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Published: 2004/03/30
by Benjy Eisen

The Cry of Jazz featuring Sun Ra and his Arkestra

"Foreign policy is one thing; jazz is another" Edward O. Bland
Prepared for theatrical release in 1959, but not available on home media until this year, "The Cry of Jazz" may feature Sun Ra and his Arkestra but it is hardly a Sun Ra film. The 35-minute docudrama is an essay on jazz history and America’s historical treatment of blacks, making a bold argument for the connection between the two.
Although critically considered to be an important achievement in black film, its views remain controversial and its conclusions still are up for debate. According to the film, blacks were the only jazz pioneers and the art form lost its soul as more and more whites attempted to perform and compose the music. Which more or less may be true one certainly could make the argument.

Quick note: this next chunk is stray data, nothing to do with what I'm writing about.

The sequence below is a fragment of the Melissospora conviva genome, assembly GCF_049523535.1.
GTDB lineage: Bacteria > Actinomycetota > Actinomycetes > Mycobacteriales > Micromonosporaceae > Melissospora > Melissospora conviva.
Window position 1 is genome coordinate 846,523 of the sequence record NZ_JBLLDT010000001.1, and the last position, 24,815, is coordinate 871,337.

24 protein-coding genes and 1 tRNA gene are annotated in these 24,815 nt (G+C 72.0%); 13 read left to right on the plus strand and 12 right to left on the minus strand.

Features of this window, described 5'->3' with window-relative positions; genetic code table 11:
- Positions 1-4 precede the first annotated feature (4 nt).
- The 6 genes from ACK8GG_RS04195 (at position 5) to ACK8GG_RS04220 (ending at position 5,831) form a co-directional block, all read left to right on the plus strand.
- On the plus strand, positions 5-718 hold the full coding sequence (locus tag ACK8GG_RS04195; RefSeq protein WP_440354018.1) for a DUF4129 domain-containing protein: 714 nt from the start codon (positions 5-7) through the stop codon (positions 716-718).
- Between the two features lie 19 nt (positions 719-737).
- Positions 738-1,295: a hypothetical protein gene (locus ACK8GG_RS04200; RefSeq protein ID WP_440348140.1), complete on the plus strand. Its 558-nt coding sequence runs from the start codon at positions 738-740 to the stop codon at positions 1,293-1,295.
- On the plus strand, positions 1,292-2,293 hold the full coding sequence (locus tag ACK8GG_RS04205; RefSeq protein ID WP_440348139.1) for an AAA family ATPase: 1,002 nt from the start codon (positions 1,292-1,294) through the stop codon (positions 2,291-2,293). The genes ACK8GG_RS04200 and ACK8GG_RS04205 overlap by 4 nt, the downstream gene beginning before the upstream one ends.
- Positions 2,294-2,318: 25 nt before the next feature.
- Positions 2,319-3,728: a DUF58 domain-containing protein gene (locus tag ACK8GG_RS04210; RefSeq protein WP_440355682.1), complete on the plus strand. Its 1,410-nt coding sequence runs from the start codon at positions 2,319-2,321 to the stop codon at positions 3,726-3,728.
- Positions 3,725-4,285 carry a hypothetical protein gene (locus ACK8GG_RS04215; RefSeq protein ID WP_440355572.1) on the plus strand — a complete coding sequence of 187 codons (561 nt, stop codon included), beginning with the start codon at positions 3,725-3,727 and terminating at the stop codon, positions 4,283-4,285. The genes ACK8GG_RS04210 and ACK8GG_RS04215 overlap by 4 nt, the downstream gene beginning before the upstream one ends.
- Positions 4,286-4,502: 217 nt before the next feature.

However the feature plays like a campy schoolroom special; I even found myself writing notes to my old classmates and making doodles of the teacher while I watched along at home, by myself.
Clips of Sun Ra and his Arkestra most notably saxophonist John Gilmore filmed at nightclubs in Chicago during the late-50s, are included as examples of specific jazz traditions. Usually accompanied by narration, these clips are intended as a learning tool, to serve as a demonstration of various jazz forms including Dixieland, swing, bebop, and cool jazz. And although the Arkestra performs the otherwise unreleased soundtrack, there’s really nothing overly exciting or exclusive here. If you want to hear Sun Ra perform jazz like this, look to any of his late-50s vinyl (much of which has been re-released on CD) instead.

It is of no small irony that "The Cry of Jazz" predicts the death of the form, claiming that jazz has nowhere to go but in circles, and yet Sun Ra composed the score. It wasn’t until a few years after the film’s completion that Sun Ra discovered "space was the place" and helped take jazz to new entirely heights as an expressive art form.
So don’t watch "The Cry of Jazz" thinking that it’s a typically freaky Sun Ra video. This one is for extreme musicologists and American ethnologists to screen and geek-out to together afterwards with their own ethno-musicological debates.

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